Just so for today’s Tories: smash up the UK, the NHS, our links with the EU, Parliament, the judiciary, the civil service, your jobs, rights, opportunities, etc. And maybe a phoenix will rise from the ashes: perhaps a hyper-Thatcherite capitalist paradise, red in tooth and claw, with no nonsense about a welfare state or workers’ rights or the rich paying tax?

If you really have nothing to lose, you might consider voting Conservative. If you have ANYTHING to lose, think very, very carefully before you put the nihilists into power.

Wednesday 27 November 2019

Electionwatch: the dangers of being bored - a warning from Pericles

Sitting on Boris Johnson’s desk in 10 Downing Street is supposed to be a bust of the ancient Greek statesman and orator Pericles, allegedly Johnson’s hero. Pericles once said: ‘Just because you’re not interested in politics, it doesn’t mean politics won’t be interested in you.’ Or as he might have put it if he was alive today: ‘Just because you’re bored with Brexit, it doesn’t mean Brexit has lost interest in you.’

The Brexiters have devoted enormous energy to trying to silence any debate about the merits of leaving the EU. Hardly surprising, because there are none. First, there was the ‘will of the people’. The referendum had ‘settled’ the issue and no questions must be asked. Now it’s: ‘I’m bored with Brexit. I just want it over.’ A foolish sentiment (see my post of 20 November) that Johnson and the Conservatives are exploiting ruthlessly.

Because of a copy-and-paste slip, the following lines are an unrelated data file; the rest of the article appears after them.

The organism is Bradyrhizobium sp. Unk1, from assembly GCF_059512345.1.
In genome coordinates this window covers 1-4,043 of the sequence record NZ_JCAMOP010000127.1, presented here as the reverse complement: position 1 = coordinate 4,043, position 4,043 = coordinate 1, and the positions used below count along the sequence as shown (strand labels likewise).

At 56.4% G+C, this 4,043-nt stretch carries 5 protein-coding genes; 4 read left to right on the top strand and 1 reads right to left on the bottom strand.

But if Johnson ‘gets Brexit done’, only today we’ve had warnings that it could cut car manufacturing in the UK by more than a third, that the NHS could face a huge rise in the prices charged to it by American drugs companies as Brexit Britain scrabbles desperately for a trade deal with Trump, that investors and talented individuals are shunning the UK.

So you may be bored by Brexit, but if Johnson wins the election, Brexit will be very interested in you. Gobbling up your job, your public services, your rights and those of your children and grandchildren, your savings etc. Do vote wisely.

Monday 25 November 2019

Electionwatch: the great Brexit 'nothing to lose' illusion

‘No matter how bad things are,’ said the film star Kirk Douglas, ‘they can always be worse.’ And yet we are told that a lot of people voted for Brexit in 2016 because they believed their lives were so terrible, they couldn’t possibly be worse, so leaving the EU was worth a try.

A nanosecond’s reflection, of course, would have revealed that Kirk Douglas was right and they were wrong. Ever heard of Syria, Somalia, Ukraine? Are you homeless, or are you unable to get the medicine you need to keep you alive because of a no-deal Brexit? Have you got a job, do you use public services? If you really think you have nothing to lose, you may soon get a very rude awakening, because (apart from a few of the hyper-rich) those who voted most enthusiastically for Brexit are the ones most likely to be damaged by it.